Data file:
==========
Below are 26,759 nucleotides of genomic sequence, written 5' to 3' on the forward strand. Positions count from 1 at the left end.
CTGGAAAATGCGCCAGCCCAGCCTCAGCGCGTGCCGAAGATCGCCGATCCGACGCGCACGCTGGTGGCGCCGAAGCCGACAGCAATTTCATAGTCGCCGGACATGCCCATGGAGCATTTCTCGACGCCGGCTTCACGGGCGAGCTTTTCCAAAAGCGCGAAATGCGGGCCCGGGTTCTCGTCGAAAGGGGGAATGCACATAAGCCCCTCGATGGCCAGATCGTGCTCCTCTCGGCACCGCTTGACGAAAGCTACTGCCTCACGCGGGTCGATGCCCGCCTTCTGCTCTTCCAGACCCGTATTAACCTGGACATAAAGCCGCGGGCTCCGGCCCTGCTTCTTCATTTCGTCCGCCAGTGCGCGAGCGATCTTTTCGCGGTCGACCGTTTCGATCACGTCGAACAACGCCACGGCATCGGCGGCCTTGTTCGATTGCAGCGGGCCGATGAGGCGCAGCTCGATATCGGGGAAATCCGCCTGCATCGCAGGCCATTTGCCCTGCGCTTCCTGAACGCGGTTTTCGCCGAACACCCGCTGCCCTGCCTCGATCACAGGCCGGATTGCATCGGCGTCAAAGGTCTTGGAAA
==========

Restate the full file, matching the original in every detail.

Below are 26,759 nucleotides of genomic sequence, written 5' to 3' on the forward strand. Positions count from 1 at the left end.
CTGGAAAATGCGCCAGCCCAGCCTCAGCGCGTGCCGAAGATCGCCGATCCGACGCGCACGCTGGTGGCGCCGAAGCCGACAGCAATTTCATAGTCGCCGGACATGCCCATGGAGCATTTCTCGACGCCGGCTTCACGGGCGAGCTTTTCCAAAAGCGCGAAATGCGGGCCCGGGTTCTCGTCGAAAGGGGGAATGCACATAAGCCCCTCGATGGCCAGATCGTGCTCCTCTCGGCACCGCTTGACGAAAGCTACTGCCTCACGCGGGTCGATGCCCGCCTTCTGCTCTTCCAGACCCGTATTAACCTGGACATAAAGCCGCGGGCTCCGGCCCTGCTTCTTCATTTCGTCCGCCAGTGCGCGAGCGATCTTTTCGCGGTCGACCGTTTCGATCACGTCGAACAACGCCACGGCATCGGCGGCCTTGTTCGATTGCAGCGGGCCGATGAGGCGCAGCTCGATATCGGGGAAATCCGCCTGCATCGCAGGCCATTTGCCCTGCGCTTCCTGAACGCGGTTTTCGCCGAACACCCGCTGCCCTGCCTCGATCACAGGCCGGATTGCATCGGCGTCAAAGGTCTTGGAAA